6,500 security-related prisoners are sitting in Israeli jails

Israel holds 6,500 security-related prisoners, including 57 women and 300 minors.

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Dalit Halevi,

Jail (illustration)
Jail (illustration)
Thinkstock

With "Palestinian Prisoners' Day" on April 17, the Association for Prisoners and Freed Prisoners, the Prisoners Club, and the Central Statistics Office provided statistics on the number of security-related prisoners sitting in Israeli jails.

According to the statistics, Israeli jails house 6,500 security-related prisoners, among them 57 women and 300 minors.

Since September 28, 2000, when the Second Intifada began, nearly 100,000 Palestinian Arabs were arrested, among them 1,500 minors and 70 Palestinian Authority officials and former officials. In addition, 27,000 administrative detention orders were issued.

All of these prisoners were involved in terror attacks, either directly murdering innocent civilians, attempting to murder innocent civilians, or aiding and abetting direct murderers, their number a testament to the unchanged desire of Palestinian Arabs to kill Israeli Jews and to their undying hope of wiping Israel off the map..

44 of the prisoners have spent more than 20 years in jail, and 29 of those were arrested before the Oslo Accords, now adimttedly a failure, were signed in 1993. Nearly 500 prisoners are under administrative arrest. Arab organizations claim 210 terrorists died during their stay in Israeli jails.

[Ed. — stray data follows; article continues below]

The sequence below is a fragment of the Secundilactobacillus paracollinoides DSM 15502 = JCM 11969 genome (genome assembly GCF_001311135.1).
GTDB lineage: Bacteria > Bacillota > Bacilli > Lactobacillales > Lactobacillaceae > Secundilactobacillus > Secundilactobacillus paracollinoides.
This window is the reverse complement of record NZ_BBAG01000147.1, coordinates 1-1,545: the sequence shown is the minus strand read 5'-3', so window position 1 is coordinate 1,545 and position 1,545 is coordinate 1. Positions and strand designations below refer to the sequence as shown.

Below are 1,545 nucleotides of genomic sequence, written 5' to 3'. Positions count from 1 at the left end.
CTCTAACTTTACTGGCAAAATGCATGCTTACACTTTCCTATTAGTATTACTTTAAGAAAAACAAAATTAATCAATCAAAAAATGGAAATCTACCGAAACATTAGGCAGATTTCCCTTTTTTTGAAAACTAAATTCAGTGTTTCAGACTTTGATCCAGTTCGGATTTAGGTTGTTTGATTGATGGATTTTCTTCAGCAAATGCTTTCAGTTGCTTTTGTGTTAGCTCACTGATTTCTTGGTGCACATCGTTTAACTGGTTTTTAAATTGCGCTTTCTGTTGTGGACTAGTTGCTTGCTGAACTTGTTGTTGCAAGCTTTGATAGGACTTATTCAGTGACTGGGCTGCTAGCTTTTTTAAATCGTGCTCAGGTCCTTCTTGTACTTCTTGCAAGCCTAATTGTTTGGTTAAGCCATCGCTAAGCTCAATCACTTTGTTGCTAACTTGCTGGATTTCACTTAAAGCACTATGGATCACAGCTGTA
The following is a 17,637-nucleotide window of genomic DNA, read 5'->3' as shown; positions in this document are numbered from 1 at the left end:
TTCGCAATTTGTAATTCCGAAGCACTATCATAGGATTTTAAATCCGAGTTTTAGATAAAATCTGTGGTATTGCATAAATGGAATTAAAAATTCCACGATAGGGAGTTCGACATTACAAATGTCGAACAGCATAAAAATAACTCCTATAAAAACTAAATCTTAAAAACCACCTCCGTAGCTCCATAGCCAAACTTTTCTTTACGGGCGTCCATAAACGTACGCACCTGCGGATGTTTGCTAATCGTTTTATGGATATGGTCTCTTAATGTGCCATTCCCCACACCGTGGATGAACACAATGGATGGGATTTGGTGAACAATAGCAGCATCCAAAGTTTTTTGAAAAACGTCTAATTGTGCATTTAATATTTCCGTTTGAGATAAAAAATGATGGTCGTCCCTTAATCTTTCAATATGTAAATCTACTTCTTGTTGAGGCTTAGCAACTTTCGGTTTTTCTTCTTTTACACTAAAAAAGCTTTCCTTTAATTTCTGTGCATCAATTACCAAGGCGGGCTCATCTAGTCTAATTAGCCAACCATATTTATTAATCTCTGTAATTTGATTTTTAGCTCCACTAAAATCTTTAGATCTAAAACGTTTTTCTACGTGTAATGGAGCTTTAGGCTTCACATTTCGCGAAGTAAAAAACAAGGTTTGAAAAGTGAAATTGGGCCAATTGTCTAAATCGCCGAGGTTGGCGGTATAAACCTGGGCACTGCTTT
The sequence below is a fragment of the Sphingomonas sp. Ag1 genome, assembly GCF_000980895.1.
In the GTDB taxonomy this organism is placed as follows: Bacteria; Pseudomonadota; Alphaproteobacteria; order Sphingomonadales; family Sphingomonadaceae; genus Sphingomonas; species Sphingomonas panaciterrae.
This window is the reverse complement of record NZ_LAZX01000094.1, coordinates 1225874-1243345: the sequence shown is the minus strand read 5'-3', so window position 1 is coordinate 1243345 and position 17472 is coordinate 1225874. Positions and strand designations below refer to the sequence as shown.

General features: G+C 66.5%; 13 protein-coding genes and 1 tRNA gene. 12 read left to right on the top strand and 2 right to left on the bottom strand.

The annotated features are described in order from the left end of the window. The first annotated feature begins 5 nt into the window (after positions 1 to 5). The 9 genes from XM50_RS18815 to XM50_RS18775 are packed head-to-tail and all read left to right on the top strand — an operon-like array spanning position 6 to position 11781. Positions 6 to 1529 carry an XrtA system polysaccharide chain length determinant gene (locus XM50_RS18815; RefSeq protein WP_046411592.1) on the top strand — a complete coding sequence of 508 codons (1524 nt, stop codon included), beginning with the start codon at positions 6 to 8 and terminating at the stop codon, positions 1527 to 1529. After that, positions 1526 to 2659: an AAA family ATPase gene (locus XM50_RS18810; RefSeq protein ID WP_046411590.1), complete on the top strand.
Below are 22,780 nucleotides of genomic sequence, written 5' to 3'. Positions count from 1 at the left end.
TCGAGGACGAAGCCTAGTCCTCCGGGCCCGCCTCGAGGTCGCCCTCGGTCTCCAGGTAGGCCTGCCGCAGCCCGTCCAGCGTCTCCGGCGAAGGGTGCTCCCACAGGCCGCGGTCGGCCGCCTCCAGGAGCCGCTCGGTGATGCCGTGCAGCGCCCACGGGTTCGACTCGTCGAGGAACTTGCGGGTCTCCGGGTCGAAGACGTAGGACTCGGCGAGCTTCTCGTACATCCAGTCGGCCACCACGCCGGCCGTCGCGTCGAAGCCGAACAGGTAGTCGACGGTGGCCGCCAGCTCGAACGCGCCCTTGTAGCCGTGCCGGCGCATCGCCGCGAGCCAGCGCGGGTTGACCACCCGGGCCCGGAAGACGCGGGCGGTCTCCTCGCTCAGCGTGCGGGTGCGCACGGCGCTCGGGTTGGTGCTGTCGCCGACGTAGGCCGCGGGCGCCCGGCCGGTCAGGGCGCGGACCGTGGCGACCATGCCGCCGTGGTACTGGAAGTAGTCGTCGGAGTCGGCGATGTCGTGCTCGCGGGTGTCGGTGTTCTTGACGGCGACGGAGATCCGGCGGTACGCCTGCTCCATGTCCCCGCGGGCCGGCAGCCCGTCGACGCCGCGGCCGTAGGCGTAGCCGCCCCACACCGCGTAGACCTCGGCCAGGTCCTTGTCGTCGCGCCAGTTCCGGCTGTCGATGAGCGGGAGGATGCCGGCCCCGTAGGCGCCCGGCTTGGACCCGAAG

The Palestinian Authority pays a monthly salary to terrorists. This salary rises with each year the terrorists spend in jail and is in proportion to the violence of the crime. The terrorists also receive a grant from the PA upon their release from prison.

Arab terrorists have said they enjoyed a life of ease in Israeli prisons, with officials admitting that various perks are given to the terrorists in an attempt to prevent rioting.

In 2014, then-Internal Security Minister Yitzhak Aharonovich was given a freer hand to impose "harsh" conditions on jailed Hamas terrorists in a Security Cabinet decision. Later, it was divulged that those "harsh" conditions meant no more watching the World Cup on TV or shopping at the jail's canteen.

Terrorists once could pursue an academic degree during their terms in Israeli prisons. Although this is now against the law, academic studies have continued. In 2011, it was revealed that the terrorist prisoners' favorite course is "Genocide."